Hill v. Fricke

Annotate this Case
[Sac. No. 4900. In Bank. February 10, 1936.]

GENE HILL, Respondent, v. EDWIN H. FRICKE et al., Defendants; ARTHUR R. FRICKE, Appellant.

COUNSEL

E. L. Webber, Mervin C. Lernhart and A. Q. Lomba for Appellant.

Fred A. Watkins for Respondent. [5 Cal. 2d 321]

OPINION

WASTE, C.J.

This is an appeal from a decree foreclosing a lien on real property.

The evidence discloses that during his lifetime Doctor Richard Fricke owned a ranch in Napa County, where he lived in retirement with his second wife, the defendant Pearl Huyck Fricke. Financial reverses, coupled with the fact that the ranch was not self-supporting, caused Doctor Fricke, over a period of time, to borrow various sums of money from his son, Edwin H. Fricke, one of the defendants herein. These sums were applied to the operation and maintenance of the ranch. At no time did the defendant and appellant, Arthur R. Fricke, also a son, advance any money to his father or contribute to the maintenance of the ranch. The relation of trust and confidence that existed between father and son caused Edwin to refuse his father's offer to transfer the property to him or to execute a mortgage thereon in his favor to secure him for the advances and loans so made. Subsequently, and after informing his wife and son Arthur of the advances made by Edwin, and of his desire and intention to impress a charge or lien on the ranch to secure same, Doctor Fricke executed a gift deed to the ranch, naming his wife and two sons as grantees. This deed was delivered to Edwin with the understanding that the other two grantees named therein should recognize the indebtedness of the grantor as a charge upon the property.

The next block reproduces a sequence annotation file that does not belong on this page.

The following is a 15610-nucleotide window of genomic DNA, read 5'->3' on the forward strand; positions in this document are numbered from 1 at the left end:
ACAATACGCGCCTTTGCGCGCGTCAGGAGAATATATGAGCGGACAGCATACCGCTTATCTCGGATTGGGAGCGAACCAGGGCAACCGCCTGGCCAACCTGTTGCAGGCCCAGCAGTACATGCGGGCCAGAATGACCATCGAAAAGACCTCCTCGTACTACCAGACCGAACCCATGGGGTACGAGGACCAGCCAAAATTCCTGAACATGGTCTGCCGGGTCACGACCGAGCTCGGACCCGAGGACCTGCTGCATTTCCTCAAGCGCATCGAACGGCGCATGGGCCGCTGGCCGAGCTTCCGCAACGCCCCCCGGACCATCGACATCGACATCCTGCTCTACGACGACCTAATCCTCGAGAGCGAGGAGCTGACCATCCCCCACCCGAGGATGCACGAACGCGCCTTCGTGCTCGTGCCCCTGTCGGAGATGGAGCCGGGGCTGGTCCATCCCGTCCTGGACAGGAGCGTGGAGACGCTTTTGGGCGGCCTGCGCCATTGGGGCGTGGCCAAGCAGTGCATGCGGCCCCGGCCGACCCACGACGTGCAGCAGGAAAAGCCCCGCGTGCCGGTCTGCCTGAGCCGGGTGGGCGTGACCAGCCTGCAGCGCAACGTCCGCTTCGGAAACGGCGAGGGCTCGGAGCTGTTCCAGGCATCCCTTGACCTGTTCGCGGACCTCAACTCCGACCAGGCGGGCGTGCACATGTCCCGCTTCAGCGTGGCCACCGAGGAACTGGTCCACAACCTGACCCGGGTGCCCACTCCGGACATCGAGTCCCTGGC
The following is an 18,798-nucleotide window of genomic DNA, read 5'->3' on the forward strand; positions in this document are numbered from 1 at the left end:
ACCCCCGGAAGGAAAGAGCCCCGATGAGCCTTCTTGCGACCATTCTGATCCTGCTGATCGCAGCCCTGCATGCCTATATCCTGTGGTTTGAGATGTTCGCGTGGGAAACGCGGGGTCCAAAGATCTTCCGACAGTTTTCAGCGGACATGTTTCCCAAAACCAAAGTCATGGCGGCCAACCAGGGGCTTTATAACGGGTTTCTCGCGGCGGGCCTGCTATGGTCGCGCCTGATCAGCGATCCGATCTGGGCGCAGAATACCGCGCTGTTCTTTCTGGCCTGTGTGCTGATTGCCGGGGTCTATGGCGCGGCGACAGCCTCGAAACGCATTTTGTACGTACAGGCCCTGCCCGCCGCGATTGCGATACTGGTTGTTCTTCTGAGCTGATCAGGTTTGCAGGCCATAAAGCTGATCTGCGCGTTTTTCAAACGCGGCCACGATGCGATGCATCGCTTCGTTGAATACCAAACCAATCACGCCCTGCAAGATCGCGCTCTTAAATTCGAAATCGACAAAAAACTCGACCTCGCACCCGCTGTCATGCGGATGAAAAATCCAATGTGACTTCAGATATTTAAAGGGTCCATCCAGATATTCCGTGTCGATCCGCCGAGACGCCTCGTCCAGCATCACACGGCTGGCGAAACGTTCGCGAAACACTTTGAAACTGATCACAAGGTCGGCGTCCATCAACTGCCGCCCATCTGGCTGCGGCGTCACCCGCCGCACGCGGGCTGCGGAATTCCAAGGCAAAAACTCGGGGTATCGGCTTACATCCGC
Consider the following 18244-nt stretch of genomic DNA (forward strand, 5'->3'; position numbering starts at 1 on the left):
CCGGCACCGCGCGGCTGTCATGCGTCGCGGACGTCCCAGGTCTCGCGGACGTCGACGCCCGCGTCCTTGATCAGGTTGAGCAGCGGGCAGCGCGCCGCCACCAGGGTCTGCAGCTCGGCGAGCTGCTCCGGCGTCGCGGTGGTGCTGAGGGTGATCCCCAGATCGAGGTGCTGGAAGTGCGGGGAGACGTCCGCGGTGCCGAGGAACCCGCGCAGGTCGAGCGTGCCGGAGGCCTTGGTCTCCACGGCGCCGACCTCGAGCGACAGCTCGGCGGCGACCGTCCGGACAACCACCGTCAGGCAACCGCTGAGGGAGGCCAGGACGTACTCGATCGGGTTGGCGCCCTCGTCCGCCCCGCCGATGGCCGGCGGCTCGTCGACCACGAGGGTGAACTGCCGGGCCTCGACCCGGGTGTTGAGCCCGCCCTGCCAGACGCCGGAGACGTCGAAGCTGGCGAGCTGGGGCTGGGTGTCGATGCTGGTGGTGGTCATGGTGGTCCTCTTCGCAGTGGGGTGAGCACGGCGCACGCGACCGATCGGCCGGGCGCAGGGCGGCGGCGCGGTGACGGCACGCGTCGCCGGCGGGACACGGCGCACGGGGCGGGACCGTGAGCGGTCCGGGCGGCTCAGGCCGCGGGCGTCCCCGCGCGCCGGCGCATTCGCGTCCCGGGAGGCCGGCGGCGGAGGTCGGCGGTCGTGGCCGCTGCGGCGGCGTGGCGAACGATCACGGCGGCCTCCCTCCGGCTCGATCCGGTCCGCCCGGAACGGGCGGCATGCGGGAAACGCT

Upon the death of his father approximately three years thereafter, Edwin paid all bills incidental to the last illness and burial and continued to make advances for the maintenance and operation of the ranch. The appellant Arthur continued to contribute nothing. In view of developments, Edwin sought an agreement with his brother and stepmother, cograntees with him in the deed from his father, fixing the amount of the advances he had made, before and after the father's death, and declaring the total to be a lien against the real property. Accordingly, an itemized statement of moneys advanced by Edwin was prepared, totaling $11,938.74, and brought to an attorney's office by Gene Hill, plaintiff and respondent herein, who is the business associate of Edwin, who is blind. The appellant Arthur, who was informed that he was free to bring his attorney with him, and the defendant Pearl Fricke met with Hill at the attorney's office and [5 Cal. 2d 322] there executed a written agreement fixing the amount of Edwin's advances, in the amount above specified, and declaring the same to be a lien upon the ranch property, in accordance with the deceased grantor's desire, and specifically exempting Arthur and Pearl from personal liability. In other words, the land alone was made subject to the payment of the obligation. In its preliminary paragraphs, the written agreement recites that Edwin had made advances to his father for the maintenance and preservation of the ranch; that the father had intended and agreed that the advances should be a lien against the property; that the father subsequently transferred the property to his wife and two sons with the understanding that Edwin was to have a lien thereon for all advances, which were to be repaid "in the event of any sale or other disposition of the real property"; and that after the father's death Edwin continued to make advances for the maintenance of the property "with the understanding and agreement of the co-owners, namely, Pearl Huyck Fricke and Arthur R. Fricke [appellant] that any and all of said advances should constitute a lien against said real property". The agreement then goes on to declare that in consideration of the matters so recited, the coowners do acknowledge and agree that Edwin has paid out to and for their use and benefit in and for the maintenance, operation and preservation of the property the sum of $11,938.74, which amount, without interest, "is and shall be and remain a lien against said real property until said amount is fully paid and discharged". The agreement further provides that Edwin shall "look to said real property for the satisfaction and discharge of said indebtedness". In the event of "any sale or any disposition of said real property" which does not realize a sufficient amount to pay said lien, it is provided the coowners are not to be held for any deficiency but in the event an excess remains it is to be divided equally among the parties.